Otjiwarongo — The father of 35 siblings cuts a lonely figure these days in contrast to the feared striker who used to terrorize defenders in his heyday. From the moment he started kicking a soccer ball at the Catholic Mission School - Mariabron near his hometown of Grootfontein - Pius was destined for the bigger stage and it was while still at primary school that young Pius got the taste of organized football when he joined Tsumeb-based outfit Rangers FC, where he played alongside childhood buddy Gabes Dausab.
"Rangers had a very good squad and players like Celle Auchumeb, Kauru Bilhawer, and Jacobus 'Kalm' Auchumeb were in a class of their own," he recalls. Pius went to further his education at the school of excellence, the St Joseph's Secondary School at Döbra in 1965 and joined a school team going by the name of Chief Santos, where he found himself in the company of greats such as Daito Hagedoorn, Straal Auchumeb, Allion Gawanab and Foreman Power.
Unlike many of his peers who graduated through the ranks - Pius walked straight into the formidable first team of Döbra. "I used to score between 8 and 10 goals per game, which was a phenomenal feat in itself, considering that I was still a rookie. I was surrounded by very good footballers such as Kariiri Katire, Vossie van Wyk, Ben Kauejao and the Hans brothers Willem, John and Mike."
As fate would have it, young Pius was expelled from school after he went AWOL in 1969, but he soon found refuge at Black Kangootui's house in the Katutura township. At that time, he had already played one game for Black Africa FC, announcing his arrival in style when he crashed the makeshift wooden goalposts at the Augustineum rugby field with a ferocious shot in a match against Rocco Swallows with Champ Am-!Gameb between the sticks.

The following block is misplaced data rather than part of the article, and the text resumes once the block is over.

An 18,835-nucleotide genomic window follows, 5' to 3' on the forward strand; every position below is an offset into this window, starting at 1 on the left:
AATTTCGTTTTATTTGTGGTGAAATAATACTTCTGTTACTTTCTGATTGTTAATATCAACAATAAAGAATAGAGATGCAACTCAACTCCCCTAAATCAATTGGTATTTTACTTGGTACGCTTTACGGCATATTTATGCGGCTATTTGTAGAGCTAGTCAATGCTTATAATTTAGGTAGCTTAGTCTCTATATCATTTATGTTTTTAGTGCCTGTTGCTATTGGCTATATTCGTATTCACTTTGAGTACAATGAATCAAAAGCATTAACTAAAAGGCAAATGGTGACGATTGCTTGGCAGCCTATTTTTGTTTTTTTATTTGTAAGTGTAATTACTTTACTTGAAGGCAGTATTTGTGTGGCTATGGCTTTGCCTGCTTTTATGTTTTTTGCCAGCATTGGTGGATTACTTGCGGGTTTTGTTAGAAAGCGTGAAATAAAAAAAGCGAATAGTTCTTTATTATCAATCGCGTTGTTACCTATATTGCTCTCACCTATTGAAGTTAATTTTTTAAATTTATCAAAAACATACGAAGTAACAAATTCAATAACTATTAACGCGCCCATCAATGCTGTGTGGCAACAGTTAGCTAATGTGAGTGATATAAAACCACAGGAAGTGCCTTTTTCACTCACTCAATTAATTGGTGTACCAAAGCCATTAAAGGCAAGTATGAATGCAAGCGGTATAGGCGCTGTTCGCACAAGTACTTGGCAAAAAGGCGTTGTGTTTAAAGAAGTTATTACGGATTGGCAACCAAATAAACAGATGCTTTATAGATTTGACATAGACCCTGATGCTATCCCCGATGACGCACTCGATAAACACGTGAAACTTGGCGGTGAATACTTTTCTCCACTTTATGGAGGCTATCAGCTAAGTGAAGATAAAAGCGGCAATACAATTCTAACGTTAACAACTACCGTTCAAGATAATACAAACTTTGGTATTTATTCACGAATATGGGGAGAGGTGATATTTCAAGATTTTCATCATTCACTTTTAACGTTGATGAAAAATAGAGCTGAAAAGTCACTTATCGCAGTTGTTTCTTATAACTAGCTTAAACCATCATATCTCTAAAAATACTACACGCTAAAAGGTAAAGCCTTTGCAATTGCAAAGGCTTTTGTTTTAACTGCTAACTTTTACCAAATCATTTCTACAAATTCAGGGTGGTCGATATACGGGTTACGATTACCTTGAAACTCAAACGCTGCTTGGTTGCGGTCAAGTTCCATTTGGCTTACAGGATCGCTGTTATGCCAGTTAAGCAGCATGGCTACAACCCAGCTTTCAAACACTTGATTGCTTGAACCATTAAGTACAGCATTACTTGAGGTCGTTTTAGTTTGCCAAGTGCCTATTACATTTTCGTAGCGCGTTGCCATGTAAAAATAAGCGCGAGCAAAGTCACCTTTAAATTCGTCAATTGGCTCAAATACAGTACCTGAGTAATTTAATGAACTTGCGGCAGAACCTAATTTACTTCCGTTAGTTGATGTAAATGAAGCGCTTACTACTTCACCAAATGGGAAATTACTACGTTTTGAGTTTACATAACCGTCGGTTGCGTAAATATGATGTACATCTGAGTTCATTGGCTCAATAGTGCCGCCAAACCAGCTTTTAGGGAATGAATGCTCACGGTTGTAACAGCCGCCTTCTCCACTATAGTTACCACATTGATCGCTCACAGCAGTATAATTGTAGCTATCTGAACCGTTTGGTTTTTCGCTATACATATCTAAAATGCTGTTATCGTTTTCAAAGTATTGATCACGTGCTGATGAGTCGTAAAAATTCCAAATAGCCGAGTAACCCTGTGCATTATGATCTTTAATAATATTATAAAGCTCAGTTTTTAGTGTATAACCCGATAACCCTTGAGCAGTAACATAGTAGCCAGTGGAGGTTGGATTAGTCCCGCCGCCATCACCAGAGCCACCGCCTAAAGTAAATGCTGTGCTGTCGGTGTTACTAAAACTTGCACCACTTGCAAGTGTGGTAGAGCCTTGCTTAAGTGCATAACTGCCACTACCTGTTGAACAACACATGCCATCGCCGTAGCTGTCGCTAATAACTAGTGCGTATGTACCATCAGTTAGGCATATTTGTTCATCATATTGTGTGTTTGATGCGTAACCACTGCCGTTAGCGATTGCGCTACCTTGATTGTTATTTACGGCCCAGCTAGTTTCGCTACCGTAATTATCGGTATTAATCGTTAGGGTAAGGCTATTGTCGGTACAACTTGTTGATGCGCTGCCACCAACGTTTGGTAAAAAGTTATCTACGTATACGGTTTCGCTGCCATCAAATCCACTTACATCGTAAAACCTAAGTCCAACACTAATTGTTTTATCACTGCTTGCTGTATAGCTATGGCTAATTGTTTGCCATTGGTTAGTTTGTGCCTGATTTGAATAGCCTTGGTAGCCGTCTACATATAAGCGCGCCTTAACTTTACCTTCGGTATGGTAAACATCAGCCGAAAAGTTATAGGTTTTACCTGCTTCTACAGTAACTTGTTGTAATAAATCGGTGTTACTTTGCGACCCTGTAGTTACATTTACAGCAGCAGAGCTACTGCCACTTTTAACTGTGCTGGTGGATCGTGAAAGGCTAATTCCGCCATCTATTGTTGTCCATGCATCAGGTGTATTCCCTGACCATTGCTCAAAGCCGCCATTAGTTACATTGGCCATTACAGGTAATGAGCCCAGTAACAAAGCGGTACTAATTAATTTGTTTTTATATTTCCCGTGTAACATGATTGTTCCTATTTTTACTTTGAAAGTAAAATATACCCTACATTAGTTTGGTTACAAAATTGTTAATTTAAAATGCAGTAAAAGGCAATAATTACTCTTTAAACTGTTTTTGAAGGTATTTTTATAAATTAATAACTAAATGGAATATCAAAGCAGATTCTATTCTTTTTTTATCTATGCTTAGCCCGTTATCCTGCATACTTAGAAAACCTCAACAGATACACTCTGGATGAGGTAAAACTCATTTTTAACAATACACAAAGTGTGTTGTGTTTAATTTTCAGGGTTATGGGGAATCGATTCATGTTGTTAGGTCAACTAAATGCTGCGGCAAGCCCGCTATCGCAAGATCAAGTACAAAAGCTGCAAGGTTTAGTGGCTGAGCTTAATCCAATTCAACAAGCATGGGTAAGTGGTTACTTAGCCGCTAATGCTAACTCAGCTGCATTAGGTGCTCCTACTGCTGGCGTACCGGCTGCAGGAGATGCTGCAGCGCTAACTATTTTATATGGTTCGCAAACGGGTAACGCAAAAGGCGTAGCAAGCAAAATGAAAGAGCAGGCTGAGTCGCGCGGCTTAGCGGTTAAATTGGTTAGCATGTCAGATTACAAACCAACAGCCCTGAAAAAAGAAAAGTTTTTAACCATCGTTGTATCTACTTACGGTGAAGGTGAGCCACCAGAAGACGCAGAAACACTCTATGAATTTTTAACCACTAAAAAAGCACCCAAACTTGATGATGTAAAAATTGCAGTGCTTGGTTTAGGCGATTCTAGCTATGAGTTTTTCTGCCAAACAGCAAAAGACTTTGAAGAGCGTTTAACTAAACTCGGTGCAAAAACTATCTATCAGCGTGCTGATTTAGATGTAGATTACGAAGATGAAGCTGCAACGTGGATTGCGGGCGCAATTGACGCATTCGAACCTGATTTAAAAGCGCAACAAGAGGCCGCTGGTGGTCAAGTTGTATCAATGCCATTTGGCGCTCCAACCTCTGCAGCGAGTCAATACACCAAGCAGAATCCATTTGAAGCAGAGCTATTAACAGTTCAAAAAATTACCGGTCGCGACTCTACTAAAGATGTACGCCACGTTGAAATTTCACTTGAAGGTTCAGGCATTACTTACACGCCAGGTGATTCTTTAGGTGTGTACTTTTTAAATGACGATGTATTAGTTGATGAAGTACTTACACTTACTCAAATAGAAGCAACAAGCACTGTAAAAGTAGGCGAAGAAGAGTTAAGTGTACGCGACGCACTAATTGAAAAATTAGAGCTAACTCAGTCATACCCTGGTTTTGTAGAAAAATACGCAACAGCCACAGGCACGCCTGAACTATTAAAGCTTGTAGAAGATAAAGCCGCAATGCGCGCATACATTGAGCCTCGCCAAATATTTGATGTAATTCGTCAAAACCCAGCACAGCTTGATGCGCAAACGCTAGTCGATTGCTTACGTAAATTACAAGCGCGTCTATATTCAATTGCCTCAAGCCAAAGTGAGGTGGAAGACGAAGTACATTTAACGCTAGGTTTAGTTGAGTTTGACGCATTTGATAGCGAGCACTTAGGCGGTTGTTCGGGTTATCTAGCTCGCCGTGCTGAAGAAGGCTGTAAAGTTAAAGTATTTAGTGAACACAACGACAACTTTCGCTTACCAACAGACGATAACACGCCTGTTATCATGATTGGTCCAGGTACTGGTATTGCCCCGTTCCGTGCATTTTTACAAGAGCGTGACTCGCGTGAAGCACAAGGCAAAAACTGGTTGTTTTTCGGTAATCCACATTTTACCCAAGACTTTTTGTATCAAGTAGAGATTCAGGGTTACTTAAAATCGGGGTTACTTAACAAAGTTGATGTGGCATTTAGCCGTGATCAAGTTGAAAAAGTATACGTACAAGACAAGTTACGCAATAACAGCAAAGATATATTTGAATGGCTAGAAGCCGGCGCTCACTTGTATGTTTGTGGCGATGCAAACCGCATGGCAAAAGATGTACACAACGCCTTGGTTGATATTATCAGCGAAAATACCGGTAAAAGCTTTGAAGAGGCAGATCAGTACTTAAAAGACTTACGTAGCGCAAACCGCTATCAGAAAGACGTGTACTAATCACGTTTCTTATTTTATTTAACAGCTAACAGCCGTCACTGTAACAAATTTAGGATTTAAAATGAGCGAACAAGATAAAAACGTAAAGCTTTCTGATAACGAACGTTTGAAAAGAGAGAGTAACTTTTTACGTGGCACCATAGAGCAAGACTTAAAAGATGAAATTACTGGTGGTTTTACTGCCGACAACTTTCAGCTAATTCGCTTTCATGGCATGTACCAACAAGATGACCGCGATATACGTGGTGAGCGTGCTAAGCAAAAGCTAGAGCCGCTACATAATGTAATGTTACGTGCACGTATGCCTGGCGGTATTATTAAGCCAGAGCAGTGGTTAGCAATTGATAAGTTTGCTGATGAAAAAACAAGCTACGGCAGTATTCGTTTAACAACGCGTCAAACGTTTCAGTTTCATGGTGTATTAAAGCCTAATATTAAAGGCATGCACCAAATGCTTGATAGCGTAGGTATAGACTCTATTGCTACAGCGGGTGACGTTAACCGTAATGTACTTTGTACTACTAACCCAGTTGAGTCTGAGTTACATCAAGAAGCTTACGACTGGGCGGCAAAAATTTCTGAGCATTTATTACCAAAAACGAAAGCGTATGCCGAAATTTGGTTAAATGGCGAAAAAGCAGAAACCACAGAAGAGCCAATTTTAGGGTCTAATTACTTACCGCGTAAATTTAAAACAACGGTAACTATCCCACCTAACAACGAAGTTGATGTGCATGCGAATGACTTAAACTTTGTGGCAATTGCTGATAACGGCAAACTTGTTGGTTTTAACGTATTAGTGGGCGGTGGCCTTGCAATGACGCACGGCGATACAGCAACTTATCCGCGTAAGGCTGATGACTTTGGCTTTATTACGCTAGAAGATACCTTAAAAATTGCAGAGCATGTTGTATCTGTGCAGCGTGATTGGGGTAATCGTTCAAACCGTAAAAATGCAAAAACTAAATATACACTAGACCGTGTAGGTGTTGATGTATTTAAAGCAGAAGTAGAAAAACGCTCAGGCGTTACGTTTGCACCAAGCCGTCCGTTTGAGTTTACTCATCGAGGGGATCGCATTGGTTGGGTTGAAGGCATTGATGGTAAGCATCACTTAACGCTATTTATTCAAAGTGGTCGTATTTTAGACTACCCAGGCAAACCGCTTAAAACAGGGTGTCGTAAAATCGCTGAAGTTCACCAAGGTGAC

"The ageing Black Africa squad was struggling to stamp its authority on proceedings against the likes of African Stars, Orlando Pirates and Tigers. We were obliged to recruit a number of young players from our nursery - Döbra - and that led to the inevitable arrival of Karirii, Vossie, Malaka Somseb, Gabes Dausab, Five Hochobeb, Mike Hans and Hassie Mingeri. Only then did the squad become more competitive."
Pius recalls with tears of joy the historic day when the old Katutura Stadium was packed to the rafters during the final of the Dave's Furnishers Cup against Oscar Mengo's inspired African Stars in 1974, which carried the winner takes all prize of N$1 000.
"We were the hot favourites to win that match, but Stars came up with a better game plan. I was completely bottled out of that encounter by Kirie Tjituaiza and Kaika Kuzee as they both stuck to me like lice - giving me very little room to manoeuvre." BA lost 3-2.
Pius toured Botswana with BA in the same year with the team from Windhoek recording a whitewash against all their opponents during the four games of the tour. Pius netted 5 goals in each match against Notwane and Gaborone United, while he also put his name on the score sheet in the other two matches of the tour.
"At the time, the standard of our football was much higher than that of Botswana. From there, we went to Johannesburg and played against teams from the non-racial Federation League which consisted mainly of Indian and Coloured teams," he continues.
After his impressive display, young Pius soon returned to the City of Gold - Egoli - in the colours of the formidable South West Africa Bantu Invitational XI for the biannual South African Provincial Impala Cup Competition in 1974.
The star-studded South West Africa team won the cup with Pius finishing top goal scorer in the tournament and his tally of 17 goals did not go unnoticed. Among those who kept an eagle eye on his goal-scoring prowess was the late Kaizer Chiefs chief scout Ewert 'The Lip' Nene.